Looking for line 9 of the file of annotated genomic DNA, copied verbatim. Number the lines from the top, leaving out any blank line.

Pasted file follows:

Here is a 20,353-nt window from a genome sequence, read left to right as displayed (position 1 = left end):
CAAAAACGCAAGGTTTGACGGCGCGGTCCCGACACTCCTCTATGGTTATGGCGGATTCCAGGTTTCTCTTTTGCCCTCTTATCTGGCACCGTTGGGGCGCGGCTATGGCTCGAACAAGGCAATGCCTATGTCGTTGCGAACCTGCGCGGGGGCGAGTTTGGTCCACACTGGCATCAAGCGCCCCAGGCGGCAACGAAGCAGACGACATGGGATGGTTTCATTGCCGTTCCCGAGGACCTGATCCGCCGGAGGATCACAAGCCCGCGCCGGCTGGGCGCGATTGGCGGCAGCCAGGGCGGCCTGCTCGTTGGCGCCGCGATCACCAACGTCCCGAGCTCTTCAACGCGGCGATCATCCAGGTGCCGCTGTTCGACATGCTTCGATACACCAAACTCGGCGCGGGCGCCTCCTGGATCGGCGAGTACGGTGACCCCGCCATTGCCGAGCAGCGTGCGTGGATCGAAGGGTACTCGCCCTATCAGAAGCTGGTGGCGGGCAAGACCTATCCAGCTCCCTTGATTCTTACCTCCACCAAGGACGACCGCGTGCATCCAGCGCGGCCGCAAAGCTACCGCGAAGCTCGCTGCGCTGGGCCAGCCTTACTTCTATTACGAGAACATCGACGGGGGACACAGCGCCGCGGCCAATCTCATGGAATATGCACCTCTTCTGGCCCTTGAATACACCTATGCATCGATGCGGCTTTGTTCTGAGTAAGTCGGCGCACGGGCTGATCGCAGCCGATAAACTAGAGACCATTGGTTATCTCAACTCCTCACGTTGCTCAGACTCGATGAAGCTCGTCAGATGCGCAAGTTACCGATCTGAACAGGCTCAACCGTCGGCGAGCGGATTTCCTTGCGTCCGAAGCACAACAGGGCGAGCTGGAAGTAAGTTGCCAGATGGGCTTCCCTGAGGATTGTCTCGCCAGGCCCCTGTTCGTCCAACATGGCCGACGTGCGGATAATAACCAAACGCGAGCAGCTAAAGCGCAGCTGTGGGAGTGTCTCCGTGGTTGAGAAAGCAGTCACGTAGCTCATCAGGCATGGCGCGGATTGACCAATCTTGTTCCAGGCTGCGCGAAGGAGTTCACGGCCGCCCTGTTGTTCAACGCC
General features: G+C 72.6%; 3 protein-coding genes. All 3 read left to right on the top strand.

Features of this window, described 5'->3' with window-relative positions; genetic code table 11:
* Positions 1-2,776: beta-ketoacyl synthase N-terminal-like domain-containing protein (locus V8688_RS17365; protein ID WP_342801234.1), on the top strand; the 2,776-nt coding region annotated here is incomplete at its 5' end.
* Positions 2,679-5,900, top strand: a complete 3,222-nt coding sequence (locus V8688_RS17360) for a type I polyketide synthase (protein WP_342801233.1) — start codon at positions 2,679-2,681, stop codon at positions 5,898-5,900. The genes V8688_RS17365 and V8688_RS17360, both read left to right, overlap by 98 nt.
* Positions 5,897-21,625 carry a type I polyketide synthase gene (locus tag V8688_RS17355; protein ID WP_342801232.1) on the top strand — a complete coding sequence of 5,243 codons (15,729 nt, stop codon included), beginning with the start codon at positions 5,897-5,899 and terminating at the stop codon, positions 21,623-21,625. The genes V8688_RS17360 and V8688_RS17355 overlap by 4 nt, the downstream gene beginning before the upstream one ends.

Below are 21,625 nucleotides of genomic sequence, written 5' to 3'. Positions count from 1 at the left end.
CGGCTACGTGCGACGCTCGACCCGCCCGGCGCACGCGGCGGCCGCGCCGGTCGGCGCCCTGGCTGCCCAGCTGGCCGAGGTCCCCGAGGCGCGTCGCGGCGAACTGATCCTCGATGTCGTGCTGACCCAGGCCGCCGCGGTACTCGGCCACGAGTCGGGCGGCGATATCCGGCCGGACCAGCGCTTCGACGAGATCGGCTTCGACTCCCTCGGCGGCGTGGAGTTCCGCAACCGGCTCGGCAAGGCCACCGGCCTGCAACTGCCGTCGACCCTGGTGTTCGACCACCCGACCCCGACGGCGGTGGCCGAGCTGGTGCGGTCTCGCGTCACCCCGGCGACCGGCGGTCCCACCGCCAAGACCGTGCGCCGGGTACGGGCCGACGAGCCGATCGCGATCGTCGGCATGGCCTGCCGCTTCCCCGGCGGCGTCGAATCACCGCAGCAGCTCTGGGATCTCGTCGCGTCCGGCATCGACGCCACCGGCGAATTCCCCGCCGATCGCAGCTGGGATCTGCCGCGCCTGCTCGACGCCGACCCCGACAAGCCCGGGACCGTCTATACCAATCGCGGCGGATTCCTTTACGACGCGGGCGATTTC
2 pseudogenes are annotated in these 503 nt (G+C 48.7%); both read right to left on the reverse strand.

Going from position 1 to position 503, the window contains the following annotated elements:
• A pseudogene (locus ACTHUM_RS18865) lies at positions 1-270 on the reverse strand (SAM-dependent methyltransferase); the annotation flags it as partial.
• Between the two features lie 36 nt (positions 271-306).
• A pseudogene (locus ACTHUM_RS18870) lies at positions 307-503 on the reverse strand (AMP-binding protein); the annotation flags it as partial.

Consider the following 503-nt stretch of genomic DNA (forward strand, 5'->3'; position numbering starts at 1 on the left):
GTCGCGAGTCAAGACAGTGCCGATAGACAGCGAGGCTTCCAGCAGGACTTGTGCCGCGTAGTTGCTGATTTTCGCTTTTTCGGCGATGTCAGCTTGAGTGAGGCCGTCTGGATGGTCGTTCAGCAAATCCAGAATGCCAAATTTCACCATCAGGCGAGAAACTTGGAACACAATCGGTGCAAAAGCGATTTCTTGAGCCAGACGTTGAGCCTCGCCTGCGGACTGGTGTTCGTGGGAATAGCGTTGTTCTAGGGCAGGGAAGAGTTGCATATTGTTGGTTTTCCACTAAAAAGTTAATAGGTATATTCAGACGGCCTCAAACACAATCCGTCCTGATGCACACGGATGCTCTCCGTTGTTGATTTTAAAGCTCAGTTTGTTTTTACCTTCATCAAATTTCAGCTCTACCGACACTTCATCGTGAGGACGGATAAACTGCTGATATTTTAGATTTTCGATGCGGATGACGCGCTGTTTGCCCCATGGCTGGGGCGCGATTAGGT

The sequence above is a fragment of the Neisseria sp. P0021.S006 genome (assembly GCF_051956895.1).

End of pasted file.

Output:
CGGCTACGTGCGACGCTCGACCCGCCCGGCGCACGCGGCGGCCGCGCCGGTCGGCGCCCTGGCTGCCCAGCTGGCCGAGGTCCCCGAGGCGCGTCGCGGCGAACTGATCCTCGATGTCGTGCTGACCCAGGCCGCCGCGGTACTCGGCCACGAGTCGGGCGGCGATATCCGGCCGGACCAGCGCTTCGACGAGATCGGCTTCGACTCCCTCGGCGGCGTGGAGTTCCGCAACCGGCTCGGCAAGGCCACCGGCCTGCAACTGCCGTCGACCCTGGTGTTCGACCACCCGACCCCGACGGCGGTGGCCGAGCTGGTGCGGTCTCGCGTCACCCCGGCGACCGGCGGTCCCACCGCCAAGACCGTGCGCCGGGTACGGGCCGACGAGCCGATCGCGATCGTCGGCATGGCCTGCCGCTTCCCCGGCGGCGTCGAATCACCGCAGCAGCTCTGGGATCTCGTCGCGTCCGGCATCGACGCCACCGGCGAATTCCCCGCCGATCGCAGCTGGGATCTGCCGCGCCTGCTCGACGCCGACCCCGACAAGCCCGGGACCGTCTATACCAATCGCGGCGGATTCCTTTACGACGCGGGCGATTTC